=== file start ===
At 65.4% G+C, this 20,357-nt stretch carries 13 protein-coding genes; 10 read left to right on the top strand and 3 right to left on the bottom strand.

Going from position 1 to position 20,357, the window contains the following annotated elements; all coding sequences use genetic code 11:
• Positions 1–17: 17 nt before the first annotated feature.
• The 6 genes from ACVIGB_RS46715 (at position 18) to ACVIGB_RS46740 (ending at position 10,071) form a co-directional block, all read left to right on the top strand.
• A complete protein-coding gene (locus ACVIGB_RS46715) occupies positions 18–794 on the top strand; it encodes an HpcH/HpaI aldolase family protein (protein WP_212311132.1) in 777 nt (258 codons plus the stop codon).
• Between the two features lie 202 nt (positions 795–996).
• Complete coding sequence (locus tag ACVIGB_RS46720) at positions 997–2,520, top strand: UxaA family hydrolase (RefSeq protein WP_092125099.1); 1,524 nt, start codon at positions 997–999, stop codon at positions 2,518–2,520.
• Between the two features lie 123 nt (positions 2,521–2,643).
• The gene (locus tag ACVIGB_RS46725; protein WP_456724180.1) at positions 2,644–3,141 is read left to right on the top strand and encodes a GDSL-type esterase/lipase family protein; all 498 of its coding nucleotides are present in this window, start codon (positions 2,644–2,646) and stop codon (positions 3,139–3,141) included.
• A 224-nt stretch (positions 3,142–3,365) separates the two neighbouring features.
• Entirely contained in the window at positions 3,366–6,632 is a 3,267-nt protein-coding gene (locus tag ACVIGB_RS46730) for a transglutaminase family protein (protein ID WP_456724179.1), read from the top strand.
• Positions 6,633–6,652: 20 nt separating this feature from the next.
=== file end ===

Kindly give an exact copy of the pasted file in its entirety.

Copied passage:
At 65.4% G+C, this 20,357-nt stretch carries 13 protein-coding genes; 10 read left to right on the top strand and 3 right to left on the bottom strand.

Going from position 1 to position 20,357, the window contains the following annotated elements; all coding sequences use genetic code 11:
• Positions 1–17: 17 nt before the first annotated feature.
• The 6 genes from ACVIGB_RS46715 (at position 18) to ACVIGB_RS46740 (ending at position 10,071) form a co-directional block, all read left to right on the top strand.
• A complete protein-coding gene (locus ACVIGB_RS46715) occupies positions 18–794 on the top strand; it encodes an HpcH/HpaI aldolase family protein (protein WP_212311132.1) in 777 nt (258 codons plus the stop codon).
• Between the two features lie 202 nt (positions 795–996).
• Complete coding sequence (locus tag ACVIGB_RS46720) at positions 997–2,520, top strand: UxaA family hydrolase (RefSeq protein WP_092125099.1); 1,524 nt, start codon at positions 997–999, stop codon at positions 2,518–2,520.
• Between the two features lie 123 nt (positions 2,521–2,643).
• The gene (locus tag ACVIGB_RS46725; protein WP_456724180.1) at positions 2,644–3,141 is read left to right on the top strand and encodes a GDSL-type esterase/lipase family protein; all 498 of its coding nucleotides are present in this window, start codon (positions 2,644–2,646) and stop codon (positions 3,139–3,141) included.
• A 224-nt stretch (positions 3,142–3,365) separates the two neighbouring features.
• Entirely contained in the window at positions 3,366–6,632 is a 3,267-nt protein-coding gene (locus tag ACVIGB_RS46730) for a transglutaminase family protein (protein ID WP_456724179.1), read from the top strand.
• Positions 6,633–6,652: 20 nt separating this feature from the next.